Six tips for travelling with partner who has dementia
For families living with the condition, planning a holiday can seem daunting. But with the right advice and a bit of research, you can all enjoy a welcome break. By Kate Whiting
Holidays can revive the body and soul, and even a few days away from the stresses, demands and humdrum of daily life can work wonders.
Thousands of UK families are living with dementia - associated with progressive memory loss, difficulty with thinking and language and carrying out everyday tasks - and experts predict that by 2025, the number of people diagnosed will reach a million.
Although getting away on holiday might be more difficult when a family member or loved one has the condition, the charity Dementia UK (www.dementia uk.org) has outlined some simple steps to make travelling with people with dementia go more smoothly.
1. Make sure you have medical insurance and take all of the documentation with you in case of a medical emergency. If you're holidaying in Europe, have an EHIC card - a free European Health Insurance card (visit www.gov.uk/european-health-insurance-card). Prior to going on holiday, do some research so you know where the local doctors' surgeries and hospitals are located.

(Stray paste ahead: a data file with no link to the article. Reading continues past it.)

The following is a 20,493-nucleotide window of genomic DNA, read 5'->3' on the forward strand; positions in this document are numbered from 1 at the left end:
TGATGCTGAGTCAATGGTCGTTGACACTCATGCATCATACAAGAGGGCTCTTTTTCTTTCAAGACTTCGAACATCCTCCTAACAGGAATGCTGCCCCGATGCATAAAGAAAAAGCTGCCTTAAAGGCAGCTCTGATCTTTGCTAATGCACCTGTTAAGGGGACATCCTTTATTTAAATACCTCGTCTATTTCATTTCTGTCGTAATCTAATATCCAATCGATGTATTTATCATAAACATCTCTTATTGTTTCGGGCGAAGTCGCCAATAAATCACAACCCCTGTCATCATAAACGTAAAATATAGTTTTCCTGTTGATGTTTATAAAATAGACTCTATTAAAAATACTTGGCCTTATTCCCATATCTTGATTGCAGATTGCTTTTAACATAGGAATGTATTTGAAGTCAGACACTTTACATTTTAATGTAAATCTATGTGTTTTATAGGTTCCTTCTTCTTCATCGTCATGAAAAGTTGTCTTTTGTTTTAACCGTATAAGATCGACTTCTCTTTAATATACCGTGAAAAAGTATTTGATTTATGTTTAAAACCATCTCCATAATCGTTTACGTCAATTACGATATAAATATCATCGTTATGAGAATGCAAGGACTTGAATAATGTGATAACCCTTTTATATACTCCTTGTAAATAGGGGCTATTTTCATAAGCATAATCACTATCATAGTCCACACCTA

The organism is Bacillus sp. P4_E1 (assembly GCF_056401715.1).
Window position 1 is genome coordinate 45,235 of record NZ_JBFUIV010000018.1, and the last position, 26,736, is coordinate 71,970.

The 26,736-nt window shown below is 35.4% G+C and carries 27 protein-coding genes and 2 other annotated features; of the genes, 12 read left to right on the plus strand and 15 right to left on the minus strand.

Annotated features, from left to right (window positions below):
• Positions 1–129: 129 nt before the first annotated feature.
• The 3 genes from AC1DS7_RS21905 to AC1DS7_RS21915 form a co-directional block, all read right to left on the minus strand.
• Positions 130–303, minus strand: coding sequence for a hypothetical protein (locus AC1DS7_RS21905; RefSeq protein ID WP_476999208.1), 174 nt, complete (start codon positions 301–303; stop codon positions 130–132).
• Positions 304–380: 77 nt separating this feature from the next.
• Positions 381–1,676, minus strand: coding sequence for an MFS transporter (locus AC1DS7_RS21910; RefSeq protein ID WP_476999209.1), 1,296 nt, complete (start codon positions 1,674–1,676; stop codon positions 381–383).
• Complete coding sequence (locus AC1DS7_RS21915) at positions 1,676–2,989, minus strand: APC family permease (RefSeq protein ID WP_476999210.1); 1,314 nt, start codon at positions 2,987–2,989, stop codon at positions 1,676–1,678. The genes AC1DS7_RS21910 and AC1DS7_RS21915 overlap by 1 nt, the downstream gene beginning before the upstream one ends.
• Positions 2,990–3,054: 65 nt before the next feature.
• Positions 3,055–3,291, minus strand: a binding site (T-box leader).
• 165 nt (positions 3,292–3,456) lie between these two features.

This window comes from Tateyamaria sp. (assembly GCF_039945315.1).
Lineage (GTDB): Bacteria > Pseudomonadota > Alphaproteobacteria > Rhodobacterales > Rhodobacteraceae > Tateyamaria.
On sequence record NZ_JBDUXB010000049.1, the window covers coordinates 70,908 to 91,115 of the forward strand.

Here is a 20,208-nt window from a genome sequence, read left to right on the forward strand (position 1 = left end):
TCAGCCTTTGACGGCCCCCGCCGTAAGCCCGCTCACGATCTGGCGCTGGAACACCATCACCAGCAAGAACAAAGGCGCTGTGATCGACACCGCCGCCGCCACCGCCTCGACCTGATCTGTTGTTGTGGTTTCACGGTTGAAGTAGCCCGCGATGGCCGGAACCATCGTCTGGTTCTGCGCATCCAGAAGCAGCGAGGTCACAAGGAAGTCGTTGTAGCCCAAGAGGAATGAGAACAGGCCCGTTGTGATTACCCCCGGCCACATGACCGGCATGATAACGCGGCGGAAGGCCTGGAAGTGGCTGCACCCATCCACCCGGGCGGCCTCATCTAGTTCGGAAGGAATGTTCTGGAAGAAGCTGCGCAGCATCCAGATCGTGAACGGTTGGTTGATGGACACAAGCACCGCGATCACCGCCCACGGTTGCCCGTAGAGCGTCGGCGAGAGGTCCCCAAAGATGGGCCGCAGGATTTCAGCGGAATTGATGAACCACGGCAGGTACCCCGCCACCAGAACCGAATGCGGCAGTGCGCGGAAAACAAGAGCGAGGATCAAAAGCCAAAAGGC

2. Ensure the person with dementia has ID and emergency contact details on them at all times. If they get lost, it will be easier for someone to get in contact with you. Potentially, consider a personal GPS that the person with dementia can wear.
3. Orientation is a challenge for someone living with dementia and being in an unfamiliar location could cause disorientation. Give the person with dementia a plan of the building and also walk them around the building you are staying in when you first arrive. Print out some signage that you can put up around your accommodation, like toilet/bathroom, bedroom, kitchen etc.
4. Plan your activities for in the morning as the person with dementia is likely to get tired as the day progresses and tiredness can cause disorientation. Also, don't plan too many activities as this can cause tiredness and exhaustion, leading to disorientation and potentially agitation.
5. Portable low-level lights, that are easy to pack, will help during the night, should the person with dementia wake up and become disorientated by where they are staying. You can also get apps on your phone which provide night light.
6. Keep an eye on the person with dementia for signs of distress and anxiety. They may be feeling it, but not telling you as they don't want to ruin your holiday.